Priscilla Presley is perhaps most notable for being the wife of Elvis Presley. But what many people don’t know is that as chairperson and president of Elvis Presley Enterprises, it was Priscilla’s idea to open Elvis’s home, Graceland, to the public as a tourist destination. That was back in 1982, and still today, it is the second most visited U.S. home behind the White House.
While Priscilla now resides in Beverly Hills, CA, the South is still a very special place that draws her back several times a year. Next month, she’s returning to Memphis to host the first-ever Elegant Southern Style Weekend as an homage to all-things-Southern. The weekend will be filled with activities and panels featuring some of the South’s most notable tastemakers and will provide ample opportunity to interact with Priscilla herself. We stole a moment of her time to find out more about this special event, her relationship with Elvis and much more. Welcome this week’s very special FACE of the South, Priscilla Presley!
Where did the idea for the Elegant Southern Style Weekend originate?
It came from the curiosity of fans from all over the world who were asking about Elvis and why he loved the South so much and what it was that drew him back to Memphis after a movie or a recording session — he always went back to Memphis and his roots. I want people to have an idea of what he felt of the South and what drew him back.
What tastemakers will be at the weekend?
We have Sid and Ann Mashburn. We have Chef Kelly English, who is very popular in Memphis and will show Elvis’s love of food — and good food. We have Leigh Anne Tuohy — she was the inspiration behind The Blind Side. These are inspirational people. Elvis was so fond of Memphis and its people, and when you see that story, sometimes I watch it and think Elvis would have loved that story — it is so him, it’s something I could see him doing. So we tried to bring in people from the region who somehow I feel identify with who Elvis Presley was as a whole.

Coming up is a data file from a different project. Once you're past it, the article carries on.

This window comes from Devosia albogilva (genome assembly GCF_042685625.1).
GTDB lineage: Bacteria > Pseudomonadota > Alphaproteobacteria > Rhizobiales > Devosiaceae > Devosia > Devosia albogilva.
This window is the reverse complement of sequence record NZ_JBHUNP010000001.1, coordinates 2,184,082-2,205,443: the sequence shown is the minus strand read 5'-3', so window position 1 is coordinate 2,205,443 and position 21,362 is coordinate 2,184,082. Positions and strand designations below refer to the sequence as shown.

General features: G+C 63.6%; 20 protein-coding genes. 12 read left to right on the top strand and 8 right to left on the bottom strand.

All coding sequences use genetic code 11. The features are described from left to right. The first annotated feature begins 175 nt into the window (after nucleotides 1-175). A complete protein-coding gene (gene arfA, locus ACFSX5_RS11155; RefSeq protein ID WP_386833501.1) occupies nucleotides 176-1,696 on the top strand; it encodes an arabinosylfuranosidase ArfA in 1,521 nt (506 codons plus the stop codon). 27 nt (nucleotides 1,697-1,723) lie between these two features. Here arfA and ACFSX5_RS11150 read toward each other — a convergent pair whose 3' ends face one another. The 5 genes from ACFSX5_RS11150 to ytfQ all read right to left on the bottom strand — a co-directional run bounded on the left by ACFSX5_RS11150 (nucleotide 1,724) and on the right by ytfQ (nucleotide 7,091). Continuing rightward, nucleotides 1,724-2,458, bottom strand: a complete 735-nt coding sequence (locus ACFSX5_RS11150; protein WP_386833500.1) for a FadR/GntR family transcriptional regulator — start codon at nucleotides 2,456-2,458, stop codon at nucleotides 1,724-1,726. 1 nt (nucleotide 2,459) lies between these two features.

How involved were you with selecting the panelists? Did you select them, or were you the final say when they were presented to you?
A little of both. Pat Kerr, who is one of our guests, has a collection of antique laces and royal gowns and has been to London many times with her clothes. She taught me when I first went to Memphis at 17 years old how to do my makeup. It was at Patricia Stevens Finishing School. We became great friends, and I wanted her to be on this list. These people are truly hand-picked. I have Art Chadwick , who is the owner of Chadwick & Son Orchids, who designs orchids for me. I wanted Art to be involved because people are so intimidated by orchids — how to grow them, how to keep them, how to nurture them, what to do with them when they go dormant. Art will explain all of that, and it’s not so difficult to understand. Orchids were the first gift that Elvis presented to me when I was 16, so it’s all quite personal in many ways — sharing with the guests things that were so important in our life.
These are people who I think fans and local people would want to know as well. Hal Lansky, who is Bernard Lansky’s son of Lansky Bros. … his father was basically the guy who dressed Elvis during the day. Elvis used to go by the shop on Beale Street and say, “One day I’m going to wear these clothes.”
What are some of the highlights you’re most excited about?
I like interacting with the fans. They’ll be able to ask panelists questions. I would love to get their take on what we’re doing and explain a lot more in-depth of why. They love Elvis Presley, but even more so if they knew more about him as far as the South is concerned — and his love of it goes so much deeper than just having Graceland.
The event will not just be about hospitality and outdoor living, which we love so much. [Guests] are going to learn more about our past — about the home cooking, and of course the head-to-toe fashion. It will be very collaborative and warm, like being in a living room with a bunch of friends you can share things with.